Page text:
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Music Reissues Weekly: Living Daylights - Let's Live For Today | reviews, news & interviews

Music Reissues Weekly: Living Daylights - Let's Live For Today

Music Reissues Weekly: Living Daylights - Let's Live For Today

Essex psychedelic pop band’s album emerges after 55 years on the shelf

Spot the future Blockhead. Living Daylights pose like the pop stars they never were in 1967

In the third week of April 1967, Frank and Nancy Sinatra’s “Somethin’ Stupid” topped the UK’s single’s chart. Sandie Shaw’s “Puppet on a String” was number two, and The Monkees’ “A Little Bit me a Little Bit You” snapped at her heels. Englebert Humperdinck’s recent number one “Release me” was at number five. All very pop, very mainstream.

The Jimi Hendrix Experience’s “Purple Haze” was in running too then, as were Pink Floyd’s “Arnold Layne” and The Beatles’ “Penny Lane” / “Strawberry Fields Forever”. But other chart entries like Whistling Jack Smith’s “I Was Kaiser Bill’s Batman”, The Dubliners’ “Seven Drunken Nights”, Val Doonican’s “Memories are Made of This" and Petula Clark’s “This is my Song” attest to popularity of records lacking any modish psychedelic frills.

Living Daylights - Let's Live For TodayBalancing immediacy with the new trappings could succeed that April. Viz: The Move’s “I Can Hear the Grass Grow” and The Hollies’ gently wonky “On a Carousel”. If the mainstream was to be penetrated, adopting a full-on freakiness was not a certain formula for success.

Enter the Essex-based Living Daylights. Their first single was issued on 21 April 1967. “Let’s Live For Today” had a good chance. Lightly psychedelic, it was in the same bag as The Hollies – very melodic, catchy, engaging. But no dice, and all that subsequently appeared under their name was a second and last single, October 1967’s “Baila Maria”. Another flop, so that was it. The band spilt in early 1968. Between their two singles, they recorded an album which was never issued. It has now emerged on a CD titled Let’s Live For Today - The Complete Recordings.

 “Let’s Live For Today” had a backstory which could have helped Living Daylights into the charts. There was a lot of interest in the song. It was originally issued in Italy in June 1966 as ‘Piangi Con Me", a B-side by ex-pat British band The Rokes. Next, it was covered in the Netherlands by The Skope as “Be Mine Again”. The Rokes then issued it in English as “Passing Through Grey”. British music publisher Dick James got the rights but didn’t like the lyrics, so had it reconfigured as “Let's Live For Today”. Living Daylights had just come onto his books, so they recorded it. Another Rokes version – as "Let's Live For Today" this time – was issued on the same day as the Living Daylights’ single. Neither single charted. However, the song was recorded in America by The Grass Roots and picked up chart action.

In continental Europe, Living Daylights’ “Let’s Live For Today” was issued in France, Portugal, Spain and The Netherlands. There were also Brazilian and Japanese singles. In America, to compete with The Grass Roots, their “Let’s Live For Today” was deviously marketed as “the original hit English version”. This release pattern seems to be the reason they recorded the shelved album. Potentially, Living Daylights had a wide audience.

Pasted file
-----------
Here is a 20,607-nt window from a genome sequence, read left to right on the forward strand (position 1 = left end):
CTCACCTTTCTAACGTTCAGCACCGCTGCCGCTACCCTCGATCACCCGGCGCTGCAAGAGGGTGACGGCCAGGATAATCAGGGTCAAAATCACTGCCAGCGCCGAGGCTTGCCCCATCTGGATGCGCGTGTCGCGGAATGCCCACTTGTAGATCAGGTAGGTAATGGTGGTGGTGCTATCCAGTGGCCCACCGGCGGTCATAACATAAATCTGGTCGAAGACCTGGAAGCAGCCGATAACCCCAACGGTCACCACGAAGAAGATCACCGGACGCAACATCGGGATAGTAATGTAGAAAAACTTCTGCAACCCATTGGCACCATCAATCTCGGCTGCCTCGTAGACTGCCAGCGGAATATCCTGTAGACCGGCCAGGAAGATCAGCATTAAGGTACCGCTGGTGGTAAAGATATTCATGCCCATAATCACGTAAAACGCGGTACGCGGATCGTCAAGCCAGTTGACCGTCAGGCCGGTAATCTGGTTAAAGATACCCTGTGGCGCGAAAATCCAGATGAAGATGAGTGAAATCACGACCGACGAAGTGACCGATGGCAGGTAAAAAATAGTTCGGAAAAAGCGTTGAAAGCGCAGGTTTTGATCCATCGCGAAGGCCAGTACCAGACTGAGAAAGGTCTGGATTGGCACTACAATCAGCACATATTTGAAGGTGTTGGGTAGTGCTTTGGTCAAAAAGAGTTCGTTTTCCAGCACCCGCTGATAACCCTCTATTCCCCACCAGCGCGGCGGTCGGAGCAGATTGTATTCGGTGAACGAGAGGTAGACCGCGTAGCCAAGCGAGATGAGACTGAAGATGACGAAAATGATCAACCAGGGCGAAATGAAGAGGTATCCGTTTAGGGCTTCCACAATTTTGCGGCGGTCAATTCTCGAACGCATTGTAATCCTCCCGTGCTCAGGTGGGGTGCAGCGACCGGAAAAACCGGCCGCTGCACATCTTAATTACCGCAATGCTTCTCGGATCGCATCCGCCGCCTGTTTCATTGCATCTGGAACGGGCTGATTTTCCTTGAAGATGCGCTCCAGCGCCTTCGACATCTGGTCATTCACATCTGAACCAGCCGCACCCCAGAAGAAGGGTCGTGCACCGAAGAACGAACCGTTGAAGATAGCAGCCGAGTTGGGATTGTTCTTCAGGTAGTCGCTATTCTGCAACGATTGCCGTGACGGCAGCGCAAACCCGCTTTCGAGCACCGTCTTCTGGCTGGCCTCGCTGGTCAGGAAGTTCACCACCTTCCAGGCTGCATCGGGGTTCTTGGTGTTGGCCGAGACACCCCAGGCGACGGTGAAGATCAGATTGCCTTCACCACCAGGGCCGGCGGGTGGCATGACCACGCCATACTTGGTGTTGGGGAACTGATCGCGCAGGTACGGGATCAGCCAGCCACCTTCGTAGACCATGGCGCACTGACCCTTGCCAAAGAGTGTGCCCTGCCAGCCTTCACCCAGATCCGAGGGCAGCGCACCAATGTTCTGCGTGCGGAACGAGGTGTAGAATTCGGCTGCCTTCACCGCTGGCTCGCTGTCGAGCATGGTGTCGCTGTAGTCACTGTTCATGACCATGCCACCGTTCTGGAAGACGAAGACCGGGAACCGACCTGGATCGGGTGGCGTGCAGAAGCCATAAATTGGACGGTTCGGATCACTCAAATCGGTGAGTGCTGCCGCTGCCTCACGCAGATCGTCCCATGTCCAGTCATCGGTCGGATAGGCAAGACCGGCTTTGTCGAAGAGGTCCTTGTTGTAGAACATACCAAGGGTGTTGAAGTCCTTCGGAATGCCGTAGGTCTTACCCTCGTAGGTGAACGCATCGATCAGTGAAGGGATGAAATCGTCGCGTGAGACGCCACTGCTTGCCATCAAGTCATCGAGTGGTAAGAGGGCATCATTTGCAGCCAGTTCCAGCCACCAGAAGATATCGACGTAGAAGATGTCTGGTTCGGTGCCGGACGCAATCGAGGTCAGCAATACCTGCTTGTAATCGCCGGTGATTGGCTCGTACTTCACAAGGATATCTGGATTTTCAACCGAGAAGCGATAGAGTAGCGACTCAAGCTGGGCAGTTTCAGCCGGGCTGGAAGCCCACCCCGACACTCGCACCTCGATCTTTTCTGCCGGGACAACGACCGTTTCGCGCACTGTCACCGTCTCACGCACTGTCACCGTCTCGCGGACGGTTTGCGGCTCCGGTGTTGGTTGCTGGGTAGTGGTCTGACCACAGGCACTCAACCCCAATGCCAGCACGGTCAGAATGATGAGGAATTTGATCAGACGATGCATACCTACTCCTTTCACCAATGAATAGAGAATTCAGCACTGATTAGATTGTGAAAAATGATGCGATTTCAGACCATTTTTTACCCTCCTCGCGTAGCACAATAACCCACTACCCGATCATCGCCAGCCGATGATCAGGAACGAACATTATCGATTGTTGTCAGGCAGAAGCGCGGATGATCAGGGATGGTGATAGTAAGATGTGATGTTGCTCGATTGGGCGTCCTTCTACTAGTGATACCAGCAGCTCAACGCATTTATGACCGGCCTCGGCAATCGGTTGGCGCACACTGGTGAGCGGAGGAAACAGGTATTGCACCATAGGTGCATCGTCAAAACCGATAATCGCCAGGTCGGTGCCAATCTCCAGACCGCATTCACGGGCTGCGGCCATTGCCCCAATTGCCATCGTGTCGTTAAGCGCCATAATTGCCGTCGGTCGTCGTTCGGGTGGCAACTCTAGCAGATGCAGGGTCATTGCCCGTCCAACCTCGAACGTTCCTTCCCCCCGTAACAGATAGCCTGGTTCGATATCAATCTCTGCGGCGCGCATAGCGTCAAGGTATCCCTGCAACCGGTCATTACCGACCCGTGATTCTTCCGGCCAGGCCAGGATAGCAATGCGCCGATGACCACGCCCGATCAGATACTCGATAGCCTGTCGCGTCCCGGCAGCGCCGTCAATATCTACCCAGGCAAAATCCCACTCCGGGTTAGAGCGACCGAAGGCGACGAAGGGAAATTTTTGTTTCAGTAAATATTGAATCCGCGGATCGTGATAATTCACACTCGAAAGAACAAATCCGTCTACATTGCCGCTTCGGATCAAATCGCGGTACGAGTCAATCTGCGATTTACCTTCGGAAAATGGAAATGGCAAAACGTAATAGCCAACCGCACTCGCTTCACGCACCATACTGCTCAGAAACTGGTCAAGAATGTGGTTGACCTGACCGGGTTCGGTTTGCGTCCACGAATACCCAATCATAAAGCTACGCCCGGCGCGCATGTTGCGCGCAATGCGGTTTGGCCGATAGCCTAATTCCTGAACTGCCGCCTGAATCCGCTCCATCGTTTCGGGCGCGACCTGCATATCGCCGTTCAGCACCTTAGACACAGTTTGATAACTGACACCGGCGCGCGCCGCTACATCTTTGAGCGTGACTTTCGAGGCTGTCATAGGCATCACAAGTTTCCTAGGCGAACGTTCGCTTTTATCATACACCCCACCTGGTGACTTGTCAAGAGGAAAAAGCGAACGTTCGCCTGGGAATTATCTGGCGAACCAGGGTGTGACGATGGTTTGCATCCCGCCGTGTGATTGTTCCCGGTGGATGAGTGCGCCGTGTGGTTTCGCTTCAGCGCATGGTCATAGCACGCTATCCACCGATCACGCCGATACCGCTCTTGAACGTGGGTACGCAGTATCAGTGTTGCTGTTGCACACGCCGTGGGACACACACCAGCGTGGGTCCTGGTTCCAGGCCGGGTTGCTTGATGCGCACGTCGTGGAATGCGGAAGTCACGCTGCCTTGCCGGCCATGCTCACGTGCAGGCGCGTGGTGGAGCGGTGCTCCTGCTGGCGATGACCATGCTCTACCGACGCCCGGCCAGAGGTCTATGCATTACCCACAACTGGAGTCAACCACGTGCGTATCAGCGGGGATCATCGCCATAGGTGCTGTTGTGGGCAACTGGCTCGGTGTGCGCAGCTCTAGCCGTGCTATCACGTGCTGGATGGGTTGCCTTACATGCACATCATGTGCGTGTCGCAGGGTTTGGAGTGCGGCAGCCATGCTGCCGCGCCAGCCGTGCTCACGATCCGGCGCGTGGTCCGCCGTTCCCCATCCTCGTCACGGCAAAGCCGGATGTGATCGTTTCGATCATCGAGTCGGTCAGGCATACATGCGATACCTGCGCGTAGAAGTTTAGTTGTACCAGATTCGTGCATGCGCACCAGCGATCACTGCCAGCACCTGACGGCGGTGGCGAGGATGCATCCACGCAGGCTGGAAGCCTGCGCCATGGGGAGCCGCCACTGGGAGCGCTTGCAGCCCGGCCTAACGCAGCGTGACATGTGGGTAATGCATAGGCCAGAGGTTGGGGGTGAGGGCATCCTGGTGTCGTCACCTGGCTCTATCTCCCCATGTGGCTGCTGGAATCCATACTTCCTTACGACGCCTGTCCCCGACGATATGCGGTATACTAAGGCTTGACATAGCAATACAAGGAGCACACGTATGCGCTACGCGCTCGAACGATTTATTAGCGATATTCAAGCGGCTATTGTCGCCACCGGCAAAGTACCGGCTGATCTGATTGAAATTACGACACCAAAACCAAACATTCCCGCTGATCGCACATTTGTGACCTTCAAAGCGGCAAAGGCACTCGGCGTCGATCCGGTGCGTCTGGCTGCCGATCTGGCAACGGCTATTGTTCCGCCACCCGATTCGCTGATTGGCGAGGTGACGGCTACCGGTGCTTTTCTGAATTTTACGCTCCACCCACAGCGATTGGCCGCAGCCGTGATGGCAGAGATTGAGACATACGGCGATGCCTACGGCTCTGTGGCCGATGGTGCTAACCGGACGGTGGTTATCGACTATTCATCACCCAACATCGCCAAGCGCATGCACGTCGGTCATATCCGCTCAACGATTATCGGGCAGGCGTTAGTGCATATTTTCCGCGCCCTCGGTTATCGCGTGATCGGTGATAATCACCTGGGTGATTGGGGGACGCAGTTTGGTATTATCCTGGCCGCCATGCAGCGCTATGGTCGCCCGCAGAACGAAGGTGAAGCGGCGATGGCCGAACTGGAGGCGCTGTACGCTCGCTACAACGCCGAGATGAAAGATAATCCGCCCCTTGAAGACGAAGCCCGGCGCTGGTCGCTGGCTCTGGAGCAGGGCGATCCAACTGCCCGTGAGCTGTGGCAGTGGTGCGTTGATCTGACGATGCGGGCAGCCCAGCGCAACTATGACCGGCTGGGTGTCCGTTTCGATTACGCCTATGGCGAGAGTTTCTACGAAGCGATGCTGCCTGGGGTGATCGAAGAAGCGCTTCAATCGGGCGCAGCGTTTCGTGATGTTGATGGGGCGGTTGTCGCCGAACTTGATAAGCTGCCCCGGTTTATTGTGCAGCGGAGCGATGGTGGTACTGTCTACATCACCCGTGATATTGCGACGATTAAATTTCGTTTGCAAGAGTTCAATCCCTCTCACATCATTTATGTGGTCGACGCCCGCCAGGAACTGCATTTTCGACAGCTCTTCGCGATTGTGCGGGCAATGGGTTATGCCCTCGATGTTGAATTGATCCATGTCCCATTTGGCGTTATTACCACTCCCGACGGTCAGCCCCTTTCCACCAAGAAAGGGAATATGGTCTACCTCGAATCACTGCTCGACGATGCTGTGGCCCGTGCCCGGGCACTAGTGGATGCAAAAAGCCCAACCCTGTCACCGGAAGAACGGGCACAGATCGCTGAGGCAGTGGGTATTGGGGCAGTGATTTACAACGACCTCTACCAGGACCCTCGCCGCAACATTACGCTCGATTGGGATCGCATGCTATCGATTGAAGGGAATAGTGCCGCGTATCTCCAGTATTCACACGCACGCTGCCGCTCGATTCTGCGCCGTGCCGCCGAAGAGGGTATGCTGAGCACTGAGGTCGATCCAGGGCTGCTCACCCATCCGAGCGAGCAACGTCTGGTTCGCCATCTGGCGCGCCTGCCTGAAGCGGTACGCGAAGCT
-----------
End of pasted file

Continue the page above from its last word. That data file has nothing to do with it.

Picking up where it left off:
Living Daylights - Let's Live For Today_US adYears later, the barely remembered Essex combo got some attention when "Always With Him" – the B-side of “Baila Maria” – and “Let's Live For Today” were included in 1984 on the first volume of the Rubble collections of British psychedelia. There they were, with The Craig, The Open Mind, Wimple Winch and other belatedly celebrated  bands. It was also discovered that Living Daylights’ bassist was Norman Watt-Roy, later a mainstay of Ian Dury’s Blockheads. (pictured left, US press ad for Living Daylights “Let’s Live For Today” single)

Let’s Live For Today - The Complete Recordings includes two versions of the shelved album: one mono, the other stereo. Included are versions of The Beatles' “Getting Better” and “I’ll Be Back” (Dick James was also The Beatles' publisher). “Cos I’m Lonely” is written by Living Daylights' producer Caleb Quaye (soon to work with Elton John). “Say You Don’t Mind" had been a recent single for Denny Laine. "What’cha Gonna do About it” is not the Small Faces song but a cover of a track recorded by Doris Troy. Otherwise, single sides “Let’s Live For Today” and “Always With Him” were teamed with self-assured tracks written by the band’s prime mover Garth Watt-Roy.

This is a confident pop album with some great psychedelic touches. "Cos I’m Lonely" and "Up So High" nail this aspect. The charming “If I Had My Way” feels like a single that never was. “Always With Him” remains superb. Throughout, there’s an attractive, distinctive wobbly guitar tone which may be the result of playing through a Lesley Cabinet. Living Daylights were a fine band, one worthy of having an album released – this is a better listen than, for example, the Apple album. But after "Baila Maria” stiffed and the album was shelved, Living Daylights had a limited lifespan.

While this CD unearths something worth unearthing, mysteries remain. The liner notes say nothing about the audio source, and lack anything on how what’s heard was found and then issued 55 years after it was recorded. Where had this album been? Nonetheless, Living Daylights deserve this release. They missed out in April 1967. Now, their potential has been recognised.


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